“I nearly fell over when I saw he’d got this far,” said one person who has met him.
In the past five years, Craddock has met numerous financial markets types to pitch his idea. Some discussions didn’t get beyond one meeting, others went further. Craddock, known to some as Crash, has found his way into some of the top investment banks including UBS, HSBC and Macquarie, now Graincorp’s adviser. At one point, he met with funds manager Caledonia Investments, though conversations didn’t progress far.
But it wasn’t until he met Shepherd on the advice of a former investment banker about three and a half years ago that it started to come together for Craddock.
Was it the meeting with Shepherd that changed Craddock’s life?
“There’s no doubt about that – that’s the story of many people’s lives! For better or worse,” says Shepherd, laughing loudly.
Craddock declined to be interviewed for this article, on the grounds that he doesn’t want the focus to be on him. Born in South Australia, Craddock’s career in financial services firms was fairly brief, working at Bell Asset Management and Deutsche Bank in fairly junior roles. Later, he worked at Swiss Re and became self-employed, owning a part share in a Brisbane bar, among other things. But mainly he chased his structuring dream, a focus that has unnerved more than a few people who have met him, and who point out he has no real experience in pulling off this scale or type of transaction.
But Shepherd – who has people with ideas come across his desk fairly often – says in Craddock’s case, it’s a sign of his commitment and understanding of the opportunity the deal presents.
“I think in great achievement – whether in business, science, arts or football – you have to have people who are prepared to sacrifice … [if you’re not prepared to] then you’re not really fair dinkum,” Shepherd says.
“He brings to the table a concept which he has developed in detail which is unique and extremely clever. He also brings to the table this enormous capacity for work, and the capacity to bring things together. He’s a rare person … he works seven days a week, all night, it doesn’t worry him.”
But Craddock isn’t a complete ascete: the pair regularly go to the football and cricket together, have a drink, and enjoy a good dinner. “He’s good fun to be with,” Shepherd says.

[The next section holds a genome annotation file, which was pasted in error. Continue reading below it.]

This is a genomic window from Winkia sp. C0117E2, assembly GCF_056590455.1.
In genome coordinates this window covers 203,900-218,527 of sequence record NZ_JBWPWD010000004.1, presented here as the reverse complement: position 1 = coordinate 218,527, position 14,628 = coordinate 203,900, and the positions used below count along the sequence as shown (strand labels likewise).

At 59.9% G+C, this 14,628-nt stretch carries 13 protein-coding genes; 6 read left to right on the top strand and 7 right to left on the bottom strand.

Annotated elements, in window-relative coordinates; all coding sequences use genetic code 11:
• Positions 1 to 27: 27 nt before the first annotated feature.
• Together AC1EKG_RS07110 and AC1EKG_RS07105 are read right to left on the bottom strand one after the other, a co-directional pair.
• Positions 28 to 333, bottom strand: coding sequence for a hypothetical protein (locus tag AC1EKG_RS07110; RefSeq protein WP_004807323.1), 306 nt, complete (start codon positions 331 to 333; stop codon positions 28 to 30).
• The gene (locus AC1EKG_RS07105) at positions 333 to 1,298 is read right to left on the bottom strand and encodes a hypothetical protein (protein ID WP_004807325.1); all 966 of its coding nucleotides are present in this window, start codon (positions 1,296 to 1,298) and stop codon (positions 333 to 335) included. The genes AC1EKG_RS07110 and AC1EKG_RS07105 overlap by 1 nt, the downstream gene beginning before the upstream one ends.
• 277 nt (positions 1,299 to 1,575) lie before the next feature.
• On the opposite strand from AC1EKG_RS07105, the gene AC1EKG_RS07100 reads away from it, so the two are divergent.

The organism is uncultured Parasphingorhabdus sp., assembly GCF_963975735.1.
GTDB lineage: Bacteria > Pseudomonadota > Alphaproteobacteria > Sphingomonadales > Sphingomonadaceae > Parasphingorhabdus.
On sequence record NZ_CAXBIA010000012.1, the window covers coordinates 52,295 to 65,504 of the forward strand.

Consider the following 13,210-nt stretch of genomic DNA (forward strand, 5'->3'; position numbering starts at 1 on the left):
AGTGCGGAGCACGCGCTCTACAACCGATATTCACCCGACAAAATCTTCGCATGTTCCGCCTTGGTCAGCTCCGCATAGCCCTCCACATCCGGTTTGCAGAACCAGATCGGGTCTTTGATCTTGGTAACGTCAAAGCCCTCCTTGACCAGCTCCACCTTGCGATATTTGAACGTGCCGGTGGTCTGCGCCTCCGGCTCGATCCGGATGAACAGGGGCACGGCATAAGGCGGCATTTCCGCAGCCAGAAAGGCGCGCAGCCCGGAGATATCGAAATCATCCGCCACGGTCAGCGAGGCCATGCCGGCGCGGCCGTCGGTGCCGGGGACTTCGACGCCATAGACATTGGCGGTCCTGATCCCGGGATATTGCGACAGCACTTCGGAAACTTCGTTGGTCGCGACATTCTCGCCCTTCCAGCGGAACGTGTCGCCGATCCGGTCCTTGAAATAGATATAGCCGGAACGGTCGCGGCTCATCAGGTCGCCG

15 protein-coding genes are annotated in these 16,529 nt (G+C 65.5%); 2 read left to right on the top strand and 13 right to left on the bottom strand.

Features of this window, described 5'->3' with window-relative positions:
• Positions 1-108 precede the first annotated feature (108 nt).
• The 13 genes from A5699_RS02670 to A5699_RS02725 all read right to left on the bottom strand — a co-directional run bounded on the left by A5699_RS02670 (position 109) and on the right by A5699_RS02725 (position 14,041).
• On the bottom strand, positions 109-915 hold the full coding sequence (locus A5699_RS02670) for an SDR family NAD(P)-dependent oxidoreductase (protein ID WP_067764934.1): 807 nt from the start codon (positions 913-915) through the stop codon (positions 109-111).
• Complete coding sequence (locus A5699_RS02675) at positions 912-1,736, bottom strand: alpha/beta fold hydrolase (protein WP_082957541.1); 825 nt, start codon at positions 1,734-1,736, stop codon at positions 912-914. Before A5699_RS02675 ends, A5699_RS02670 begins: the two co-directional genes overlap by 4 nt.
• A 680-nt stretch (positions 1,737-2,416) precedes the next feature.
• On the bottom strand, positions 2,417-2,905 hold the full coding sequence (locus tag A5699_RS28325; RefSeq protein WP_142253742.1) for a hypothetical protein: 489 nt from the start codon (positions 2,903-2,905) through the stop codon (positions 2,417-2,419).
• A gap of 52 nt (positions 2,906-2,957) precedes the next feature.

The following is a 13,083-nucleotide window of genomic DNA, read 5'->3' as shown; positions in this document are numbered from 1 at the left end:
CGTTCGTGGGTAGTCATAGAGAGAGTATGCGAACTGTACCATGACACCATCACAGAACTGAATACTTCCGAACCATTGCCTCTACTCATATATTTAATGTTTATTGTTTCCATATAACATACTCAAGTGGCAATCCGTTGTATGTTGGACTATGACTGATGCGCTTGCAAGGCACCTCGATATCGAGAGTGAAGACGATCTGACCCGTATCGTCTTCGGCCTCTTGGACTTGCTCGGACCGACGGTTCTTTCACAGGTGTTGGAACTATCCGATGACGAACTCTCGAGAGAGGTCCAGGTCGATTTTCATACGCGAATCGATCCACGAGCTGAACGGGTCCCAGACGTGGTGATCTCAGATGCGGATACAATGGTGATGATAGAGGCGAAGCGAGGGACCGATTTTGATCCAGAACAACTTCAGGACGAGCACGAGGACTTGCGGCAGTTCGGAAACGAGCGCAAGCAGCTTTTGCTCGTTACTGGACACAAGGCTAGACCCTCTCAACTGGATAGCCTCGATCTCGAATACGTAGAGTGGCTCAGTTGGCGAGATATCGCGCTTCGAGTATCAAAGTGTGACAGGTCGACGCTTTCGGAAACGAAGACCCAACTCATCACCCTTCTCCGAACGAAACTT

In part, so much of the focus is on Craddock because the details of the Long-Term Asset Partners proposal remain scarce.
On the proposal GrainCorp described it as a “complex financing structure with significant leverage”. Goldman Sachs is providing $3.2 billion in acquisition facilities and $400 million from infrastructure debt investor Westbourne Capital, which suggests very little equity is required. LTAP is offering Graincorp shareholders $10.42 a share. The deal is speculated to also include Allianz to do the whole of company securitisation. LTAP said it has a 4.2 per cent interest in GrainCorp, acquired since 2016, though it hasn’t said how this was funded.
Many details aren’t being released, apparently because of concerns its intellectual property will be jeopardised if it’s shared.
“That’s odd – but you can get away with odd for a while with Tony Shepherd and Goldman Sachs involved. They will have to come clean in the scheme documents,” said one person, who also asked why Graincorp wouldn’t just do the deal itself if so little equity is required.
Craddock, alongside LTAP partners Shepherd, former Aurizon chief executive Lance Hockridge and professional director Andrea Staines, each hold 25 per cent of the vehicle.
Having Shepherd and the rest of LTAP on board has lent Craddock credibility. So too has Goldman Sachs, which is prepared to use its balance sheet to support the transaction, subject to due diligence.
Some estimate the bank could make more than $50 million from this transaction if it goes ahead. The reason this deal has the potential to be so lucrative is because of the bridging finance, and possibly the potential to on-sell any products to clients for the insurer, speculated to be Allianz. In fact, the fees from providing bridging finance are thought to be where the money is, and one reason why the bank chose to fund it themselves.
Alongside that is that this type of deal is Goldmans’ bread and butter. It’s good for the brand, and even more so if the structure is as innovative as is being heavily hinted.
But Craddock and LTAP aren’t the only ones to have closely looked at this sort of structure for GrainCorp. Caledonia is understood to have considered a whole of company securtisation-style transaction when Archer Daniel Midlands was in discussions with the company, though the takeover was ultimately killed by the then Treasurer on national interest grounds.
Back then, the notion that a foreign multinational would own such a crucial piece of infrastructure was too uncomfortable to risk. Now it’s a maverick idea in the form of a highly secretive, complicated and heavily geared trust. The true genius will be in getting it over the line.